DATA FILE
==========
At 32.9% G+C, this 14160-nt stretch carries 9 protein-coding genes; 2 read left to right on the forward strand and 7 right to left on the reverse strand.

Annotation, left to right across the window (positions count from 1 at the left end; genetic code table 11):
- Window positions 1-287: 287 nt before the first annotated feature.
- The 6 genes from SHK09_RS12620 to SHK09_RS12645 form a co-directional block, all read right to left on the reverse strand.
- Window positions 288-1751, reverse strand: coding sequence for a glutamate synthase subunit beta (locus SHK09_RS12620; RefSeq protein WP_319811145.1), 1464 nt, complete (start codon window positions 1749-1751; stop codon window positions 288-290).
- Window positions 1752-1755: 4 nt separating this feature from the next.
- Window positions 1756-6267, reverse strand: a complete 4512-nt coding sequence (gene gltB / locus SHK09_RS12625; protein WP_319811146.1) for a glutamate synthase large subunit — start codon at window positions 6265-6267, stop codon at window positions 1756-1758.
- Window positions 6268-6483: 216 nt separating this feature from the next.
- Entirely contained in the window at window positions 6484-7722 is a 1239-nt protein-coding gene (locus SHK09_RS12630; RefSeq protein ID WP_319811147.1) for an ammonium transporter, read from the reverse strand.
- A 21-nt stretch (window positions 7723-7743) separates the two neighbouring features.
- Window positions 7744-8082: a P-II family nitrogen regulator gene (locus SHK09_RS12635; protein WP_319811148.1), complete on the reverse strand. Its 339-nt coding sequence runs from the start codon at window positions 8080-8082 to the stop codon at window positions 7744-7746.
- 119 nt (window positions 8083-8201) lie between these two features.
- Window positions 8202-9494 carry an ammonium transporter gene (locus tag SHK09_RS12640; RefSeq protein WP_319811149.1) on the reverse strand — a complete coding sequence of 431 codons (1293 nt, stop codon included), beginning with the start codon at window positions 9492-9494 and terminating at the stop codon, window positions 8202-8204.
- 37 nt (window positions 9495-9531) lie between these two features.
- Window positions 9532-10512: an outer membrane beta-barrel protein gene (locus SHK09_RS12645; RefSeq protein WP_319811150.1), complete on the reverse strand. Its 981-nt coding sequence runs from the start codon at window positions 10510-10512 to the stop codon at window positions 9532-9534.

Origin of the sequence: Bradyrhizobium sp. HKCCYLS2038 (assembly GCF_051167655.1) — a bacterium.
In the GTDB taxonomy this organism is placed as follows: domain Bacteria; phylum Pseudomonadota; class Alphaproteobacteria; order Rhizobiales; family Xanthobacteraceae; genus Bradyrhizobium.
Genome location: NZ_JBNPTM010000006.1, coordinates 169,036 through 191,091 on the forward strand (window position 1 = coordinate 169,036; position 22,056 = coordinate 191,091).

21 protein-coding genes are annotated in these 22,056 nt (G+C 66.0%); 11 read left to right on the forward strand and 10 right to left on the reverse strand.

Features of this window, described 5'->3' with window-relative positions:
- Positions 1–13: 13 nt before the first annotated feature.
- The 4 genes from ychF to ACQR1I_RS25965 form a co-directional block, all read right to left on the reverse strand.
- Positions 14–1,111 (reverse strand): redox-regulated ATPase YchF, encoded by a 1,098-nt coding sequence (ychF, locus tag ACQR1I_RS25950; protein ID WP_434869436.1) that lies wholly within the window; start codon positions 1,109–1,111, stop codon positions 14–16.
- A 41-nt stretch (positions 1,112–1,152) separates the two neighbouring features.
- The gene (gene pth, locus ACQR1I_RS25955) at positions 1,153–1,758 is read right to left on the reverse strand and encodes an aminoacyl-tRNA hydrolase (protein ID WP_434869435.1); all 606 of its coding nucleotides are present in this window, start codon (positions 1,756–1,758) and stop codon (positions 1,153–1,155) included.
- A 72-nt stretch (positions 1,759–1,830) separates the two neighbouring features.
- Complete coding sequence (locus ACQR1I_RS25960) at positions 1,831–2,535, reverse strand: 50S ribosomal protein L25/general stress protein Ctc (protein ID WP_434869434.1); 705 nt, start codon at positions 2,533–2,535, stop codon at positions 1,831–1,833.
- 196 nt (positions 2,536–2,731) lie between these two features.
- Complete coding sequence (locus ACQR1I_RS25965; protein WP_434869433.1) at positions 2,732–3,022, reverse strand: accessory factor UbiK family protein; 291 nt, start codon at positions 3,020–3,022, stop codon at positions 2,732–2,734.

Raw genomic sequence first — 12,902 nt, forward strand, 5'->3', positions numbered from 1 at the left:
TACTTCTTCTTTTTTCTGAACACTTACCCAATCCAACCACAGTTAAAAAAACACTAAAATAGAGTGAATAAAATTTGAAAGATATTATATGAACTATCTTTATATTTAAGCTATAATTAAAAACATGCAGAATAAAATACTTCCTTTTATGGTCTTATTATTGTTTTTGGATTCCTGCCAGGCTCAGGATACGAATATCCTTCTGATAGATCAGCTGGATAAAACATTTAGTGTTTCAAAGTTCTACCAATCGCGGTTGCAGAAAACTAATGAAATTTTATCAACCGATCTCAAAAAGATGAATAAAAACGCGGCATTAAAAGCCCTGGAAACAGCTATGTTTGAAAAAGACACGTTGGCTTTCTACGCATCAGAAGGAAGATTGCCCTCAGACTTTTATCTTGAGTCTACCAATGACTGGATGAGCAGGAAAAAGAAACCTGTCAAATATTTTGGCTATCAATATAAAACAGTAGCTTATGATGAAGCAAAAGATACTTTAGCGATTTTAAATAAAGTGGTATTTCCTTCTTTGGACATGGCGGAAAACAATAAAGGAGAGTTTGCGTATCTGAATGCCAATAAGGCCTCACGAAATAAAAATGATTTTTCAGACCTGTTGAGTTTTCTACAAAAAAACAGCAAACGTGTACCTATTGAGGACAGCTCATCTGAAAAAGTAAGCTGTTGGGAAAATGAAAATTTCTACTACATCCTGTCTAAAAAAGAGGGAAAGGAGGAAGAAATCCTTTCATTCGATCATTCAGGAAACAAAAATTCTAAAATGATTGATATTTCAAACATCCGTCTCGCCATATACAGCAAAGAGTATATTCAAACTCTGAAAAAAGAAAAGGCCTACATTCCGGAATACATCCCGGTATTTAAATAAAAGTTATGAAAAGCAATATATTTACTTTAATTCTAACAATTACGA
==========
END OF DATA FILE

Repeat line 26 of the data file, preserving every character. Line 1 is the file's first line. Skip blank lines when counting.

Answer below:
- A 72-nt stretch (positions 1,759–1,830) separates the two neighbouring features.